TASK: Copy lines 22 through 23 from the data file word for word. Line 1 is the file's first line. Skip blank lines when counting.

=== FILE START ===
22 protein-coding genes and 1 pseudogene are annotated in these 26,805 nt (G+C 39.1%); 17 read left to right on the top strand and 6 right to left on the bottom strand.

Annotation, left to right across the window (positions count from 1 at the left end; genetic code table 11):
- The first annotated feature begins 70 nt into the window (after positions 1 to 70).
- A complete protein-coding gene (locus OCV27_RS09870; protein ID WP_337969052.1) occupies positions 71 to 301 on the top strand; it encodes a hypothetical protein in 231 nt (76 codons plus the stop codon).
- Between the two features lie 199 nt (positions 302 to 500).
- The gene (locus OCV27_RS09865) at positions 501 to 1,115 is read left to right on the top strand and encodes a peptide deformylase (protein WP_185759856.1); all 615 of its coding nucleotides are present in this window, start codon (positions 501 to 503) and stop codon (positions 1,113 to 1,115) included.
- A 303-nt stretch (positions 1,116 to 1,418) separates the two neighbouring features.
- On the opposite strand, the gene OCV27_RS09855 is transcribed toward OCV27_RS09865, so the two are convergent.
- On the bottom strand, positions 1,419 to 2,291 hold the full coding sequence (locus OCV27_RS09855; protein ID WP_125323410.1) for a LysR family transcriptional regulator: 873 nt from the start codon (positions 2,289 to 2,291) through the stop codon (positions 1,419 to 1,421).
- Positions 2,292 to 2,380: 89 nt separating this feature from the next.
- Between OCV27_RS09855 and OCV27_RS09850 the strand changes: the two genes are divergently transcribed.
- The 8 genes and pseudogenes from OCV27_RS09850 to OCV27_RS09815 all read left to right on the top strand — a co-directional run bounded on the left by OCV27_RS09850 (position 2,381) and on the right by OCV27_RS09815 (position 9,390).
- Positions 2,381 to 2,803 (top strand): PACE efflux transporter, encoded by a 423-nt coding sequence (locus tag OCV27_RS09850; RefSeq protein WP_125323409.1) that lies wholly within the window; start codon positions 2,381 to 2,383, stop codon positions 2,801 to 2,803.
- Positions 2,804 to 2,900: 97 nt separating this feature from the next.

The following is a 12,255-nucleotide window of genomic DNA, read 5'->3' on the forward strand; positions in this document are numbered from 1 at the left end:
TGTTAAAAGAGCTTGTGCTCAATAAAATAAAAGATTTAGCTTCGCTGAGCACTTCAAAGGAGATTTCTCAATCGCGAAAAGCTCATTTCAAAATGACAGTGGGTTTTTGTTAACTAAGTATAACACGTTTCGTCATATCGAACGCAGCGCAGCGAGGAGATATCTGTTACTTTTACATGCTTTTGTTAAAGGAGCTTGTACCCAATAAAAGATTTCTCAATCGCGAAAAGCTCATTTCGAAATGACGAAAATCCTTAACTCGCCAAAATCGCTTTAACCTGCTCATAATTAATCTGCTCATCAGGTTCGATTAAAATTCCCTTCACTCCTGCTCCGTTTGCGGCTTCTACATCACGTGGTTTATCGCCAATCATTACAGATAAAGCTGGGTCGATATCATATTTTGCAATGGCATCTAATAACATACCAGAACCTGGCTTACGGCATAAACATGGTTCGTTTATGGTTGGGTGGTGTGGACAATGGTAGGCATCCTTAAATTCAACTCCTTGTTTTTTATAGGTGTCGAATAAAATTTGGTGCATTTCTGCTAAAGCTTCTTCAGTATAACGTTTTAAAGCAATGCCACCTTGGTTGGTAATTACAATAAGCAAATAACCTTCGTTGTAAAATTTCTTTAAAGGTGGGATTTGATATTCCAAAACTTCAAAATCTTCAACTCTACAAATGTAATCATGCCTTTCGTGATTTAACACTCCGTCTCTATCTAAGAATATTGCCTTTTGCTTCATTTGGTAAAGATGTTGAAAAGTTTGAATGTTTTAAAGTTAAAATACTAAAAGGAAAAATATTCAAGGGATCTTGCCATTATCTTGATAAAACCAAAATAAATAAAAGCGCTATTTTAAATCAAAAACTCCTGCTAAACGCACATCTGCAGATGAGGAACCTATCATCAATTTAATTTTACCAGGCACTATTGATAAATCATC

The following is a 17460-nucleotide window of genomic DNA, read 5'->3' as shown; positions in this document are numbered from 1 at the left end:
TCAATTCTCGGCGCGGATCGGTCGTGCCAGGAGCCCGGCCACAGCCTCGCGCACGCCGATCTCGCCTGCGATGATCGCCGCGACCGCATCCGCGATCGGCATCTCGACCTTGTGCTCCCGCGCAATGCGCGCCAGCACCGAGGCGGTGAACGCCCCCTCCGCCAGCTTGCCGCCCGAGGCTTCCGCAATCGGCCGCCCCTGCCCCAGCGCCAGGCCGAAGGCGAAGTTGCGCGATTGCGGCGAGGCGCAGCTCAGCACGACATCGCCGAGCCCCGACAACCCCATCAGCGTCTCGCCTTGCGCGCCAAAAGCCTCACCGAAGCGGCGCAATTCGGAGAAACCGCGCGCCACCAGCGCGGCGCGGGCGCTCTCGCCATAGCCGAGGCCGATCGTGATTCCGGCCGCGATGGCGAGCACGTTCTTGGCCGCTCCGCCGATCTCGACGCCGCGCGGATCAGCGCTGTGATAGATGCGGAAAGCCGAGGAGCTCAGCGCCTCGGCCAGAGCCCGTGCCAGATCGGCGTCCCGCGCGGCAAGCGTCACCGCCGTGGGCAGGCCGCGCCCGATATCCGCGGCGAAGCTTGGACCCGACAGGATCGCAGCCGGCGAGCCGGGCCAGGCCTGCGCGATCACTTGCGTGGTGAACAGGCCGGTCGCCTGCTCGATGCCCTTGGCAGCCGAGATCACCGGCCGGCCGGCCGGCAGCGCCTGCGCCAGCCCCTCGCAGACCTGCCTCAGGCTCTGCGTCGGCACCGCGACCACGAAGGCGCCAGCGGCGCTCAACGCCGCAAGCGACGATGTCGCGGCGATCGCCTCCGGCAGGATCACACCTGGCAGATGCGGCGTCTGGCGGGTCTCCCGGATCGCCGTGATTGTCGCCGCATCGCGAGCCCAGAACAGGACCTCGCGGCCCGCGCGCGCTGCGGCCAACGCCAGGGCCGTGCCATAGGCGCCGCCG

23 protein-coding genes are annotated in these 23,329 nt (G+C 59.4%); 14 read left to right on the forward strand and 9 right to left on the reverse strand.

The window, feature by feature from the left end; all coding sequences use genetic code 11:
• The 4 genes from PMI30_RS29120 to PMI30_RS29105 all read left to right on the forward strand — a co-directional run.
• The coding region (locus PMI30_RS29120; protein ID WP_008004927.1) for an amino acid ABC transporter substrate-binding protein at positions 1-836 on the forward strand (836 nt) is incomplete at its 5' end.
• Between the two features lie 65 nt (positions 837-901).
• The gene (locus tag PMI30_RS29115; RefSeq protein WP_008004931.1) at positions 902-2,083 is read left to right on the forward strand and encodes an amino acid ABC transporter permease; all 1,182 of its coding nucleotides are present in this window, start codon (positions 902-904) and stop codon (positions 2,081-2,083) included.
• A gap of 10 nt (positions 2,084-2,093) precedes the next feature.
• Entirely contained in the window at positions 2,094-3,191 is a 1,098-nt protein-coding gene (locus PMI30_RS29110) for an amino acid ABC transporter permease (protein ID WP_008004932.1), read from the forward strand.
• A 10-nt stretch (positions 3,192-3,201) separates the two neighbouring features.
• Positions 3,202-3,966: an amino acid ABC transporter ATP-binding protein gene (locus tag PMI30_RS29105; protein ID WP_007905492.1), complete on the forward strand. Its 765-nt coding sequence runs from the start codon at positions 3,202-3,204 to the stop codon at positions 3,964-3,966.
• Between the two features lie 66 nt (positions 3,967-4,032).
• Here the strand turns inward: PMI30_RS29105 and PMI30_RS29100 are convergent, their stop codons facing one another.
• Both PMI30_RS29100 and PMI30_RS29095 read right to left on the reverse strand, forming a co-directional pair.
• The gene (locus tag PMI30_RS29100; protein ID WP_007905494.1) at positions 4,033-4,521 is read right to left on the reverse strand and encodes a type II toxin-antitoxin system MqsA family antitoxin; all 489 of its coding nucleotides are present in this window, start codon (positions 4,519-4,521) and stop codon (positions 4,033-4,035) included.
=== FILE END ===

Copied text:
• The coding region (locus PMI30_RS29120; protein ID WP_008004927.1) for an amino acid ABC transporter substrate-binding protein at positions 1-836 on the forward strand (836 nt) is incomplete at its 5' end.
• Between the two features lie 65 nt (positions 837-901).